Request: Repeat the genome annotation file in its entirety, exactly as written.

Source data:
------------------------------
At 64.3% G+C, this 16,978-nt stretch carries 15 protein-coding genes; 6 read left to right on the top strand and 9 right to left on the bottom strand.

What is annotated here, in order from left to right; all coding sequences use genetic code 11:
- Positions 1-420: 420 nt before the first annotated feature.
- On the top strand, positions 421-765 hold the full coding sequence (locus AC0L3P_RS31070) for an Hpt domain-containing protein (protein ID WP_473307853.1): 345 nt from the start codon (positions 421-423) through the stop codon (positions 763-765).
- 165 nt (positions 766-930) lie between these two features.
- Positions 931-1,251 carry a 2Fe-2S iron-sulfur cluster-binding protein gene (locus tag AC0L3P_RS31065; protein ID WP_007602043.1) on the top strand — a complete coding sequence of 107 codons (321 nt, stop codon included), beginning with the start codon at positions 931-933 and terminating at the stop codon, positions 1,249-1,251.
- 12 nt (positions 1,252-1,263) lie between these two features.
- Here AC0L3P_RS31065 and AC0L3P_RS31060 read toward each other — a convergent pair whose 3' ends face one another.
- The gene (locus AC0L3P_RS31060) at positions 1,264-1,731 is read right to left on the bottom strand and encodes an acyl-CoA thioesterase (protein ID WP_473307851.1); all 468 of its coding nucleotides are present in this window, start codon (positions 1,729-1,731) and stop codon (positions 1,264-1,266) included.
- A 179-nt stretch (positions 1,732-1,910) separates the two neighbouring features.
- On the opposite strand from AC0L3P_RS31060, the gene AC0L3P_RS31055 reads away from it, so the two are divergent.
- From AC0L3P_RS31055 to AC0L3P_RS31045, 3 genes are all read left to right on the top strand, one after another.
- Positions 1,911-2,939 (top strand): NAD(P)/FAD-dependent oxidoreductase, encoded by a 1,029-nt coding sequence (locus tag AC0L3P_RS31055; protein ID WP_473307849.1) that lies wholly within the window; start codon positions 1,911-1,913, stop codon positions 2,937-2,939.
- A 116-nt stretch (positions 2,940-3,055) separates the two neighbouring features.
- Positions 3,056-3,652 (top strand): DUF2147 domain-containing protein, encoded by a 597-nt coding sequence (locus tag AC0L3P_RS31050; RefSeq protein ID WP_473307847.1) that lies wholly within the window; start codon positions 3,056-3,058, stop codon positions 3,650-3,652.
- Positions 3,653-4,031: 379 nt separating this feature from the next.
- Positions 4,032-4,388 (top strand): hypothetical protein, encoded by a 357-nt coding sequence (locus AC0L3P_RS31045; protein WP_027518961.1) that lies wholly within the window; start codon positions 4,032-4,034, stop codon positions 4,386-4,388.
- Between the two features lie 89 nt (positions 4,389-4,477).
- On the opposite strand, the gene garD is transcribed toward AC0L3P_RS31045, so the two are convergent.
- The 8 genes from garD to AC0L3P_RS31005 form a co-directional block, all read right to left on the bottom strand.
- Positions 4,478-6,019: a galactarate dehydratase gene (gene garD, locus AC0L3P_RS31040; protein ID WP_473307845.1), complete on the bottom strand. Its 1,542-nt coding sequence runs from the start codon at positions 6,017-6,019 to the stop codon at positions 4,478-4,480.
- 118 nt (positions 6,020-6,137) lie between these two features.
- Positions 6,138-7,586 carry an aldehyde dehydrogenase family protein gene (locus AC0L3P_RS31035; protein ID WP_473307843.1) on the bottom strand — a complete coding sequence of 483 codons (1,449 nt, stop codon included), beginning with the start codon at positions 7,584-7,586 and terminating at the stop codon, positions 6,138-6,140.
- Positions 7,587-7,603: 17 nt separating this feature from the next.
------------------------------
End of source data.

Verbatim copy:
At 64.3% G+C, this 16,978-nt stretch carries 15 protein-coding genes; 6 read left to right on the top strand and 9 right to left on the bottom strand.

What is annotated here, in order from left to right; all coding sequences use genetic code 11:
- Positions 1-420: 420 nt before the first annotated feature.
- On the top strand, positions 421-765 hold the full coding sequence (locus AC0L3P_RS31070) for an Hpt domain-containing protein (protein ID WP_473307853.1): 345 nt from the start codon (positions 421-423) through the stop codon (positions 763-765).
- 165 nt (positions 766-930) lie between these two features.
- Positions 931-1,251 carry a 2Fe-2S iron-sulfur cluster-binding protein gene (locus tag AC0L3P_RS31065; protein ID WP_007602043.1) on the top strand — a complete coding sequence of 107 codons (321 nt, stop codon included), beginning with the start codon at positions 931-933 and terminating at the stop codon, positions 1,249-1,251.
- 12 nt (positions 1,252-1,263) lie between these two features.
- Here AC0L3P_RS31065 and AC0L3P_RS31060 read toward each other — a convergent pair whose 3' ends face one another.
- The gene (locus AC0L3P_RS31060) at positions 1,264-1,731 is read right to left on the bottom strand and encodes an acyl-CoA thioesterase (protein ID WP_473307851.1); all 468 of its coding nucleotides are present in this window, start codon (positions 1,729-1,731) and stop codon (positions 1,264-1,266) included.
- A 179-nt stretch (positions 1,732-1,910) separates the two neighbouring features.
- On the opposite strand from AC0L3P_RS31060, the gene AC0L3P_RS31055 reads away from it, so the two are divergent.
- From AC0L3P_RS31055 to AC0L3P_RS31045, 3 genes are all read left to right on the top strand, one after another.
- Positions 1,911-2,939 (top strand): NAD(P)/FAD-dependent oxidoreductase, encoded by a 1,029-nt coding sequence (locus tag AC0L3P_RS31055; protein ID WP_473307849.1) that lies wholly within the window; start codon positions 1,911-1,913, stop codon positions 2,937-2,939.
- A 116-nt stretch (positions 2,940-3,055) separates the two neighbouring features.
- Positions 3,056-3,652 (top strand): DUF2147 domain-containing protein, encoded by a 597-nt coding sequence (locus tag AC0L3P_RS31050; RefSeq protein ID WP_473307847.1) that lies wholly within the window; start codon positions 3,056-3,058, stop codon positions 3,650-3,652.
- Positions 3,653-4,031: 379 nt separating this feature from the next.
- Positions 4,032-4,388 (top strand): hypothetical protein, encoded by a 357-nt coding sequence (locus AC0L3P_RS31045; protein WP_027518961.1) that lies wholly within the window; start codon positions 4,032-4,034, stop codon positions 4,386-4,388.
- Between the two features lie 89 nt (positions 4,389-4,477).
- On the opposite strand, the gene garD is transcribed toward AC0L3P_RS31045, so the two are convergent.
- The 8 genes from garD to AC0L3P_RS31005 form a co-directional block, all read right to left on the bottom strand.
- Positions 4,478-6,019: a galactarate dehydratase gene (gene garD, locus AC0L3P_RS31040; protein ID WP_473307845.1), complete on the bottom strand. Its 1,542-nt coding sequence runs from the start codon at positions 6,017-6,019 to the stop codon at positions 4,478-4,480.
- 118 nt (positions 6,020-6,137) lie between these two features.
- Positions 6,138-7,586 carry an aldehyde dehydrogenase family protein gene (locus AC0L3P_RS31035; protein ID WP_473307843.1) on the bottom strand — a complete coding sequence of 483 codons (1,449 nt, stop codon included), beginning with the start codon at positions 7,584-7,586 and terminating at the stop codon, positions 6,138-6,140.
- Positions 7,587-7,603: 17 nt separating this feature from the next.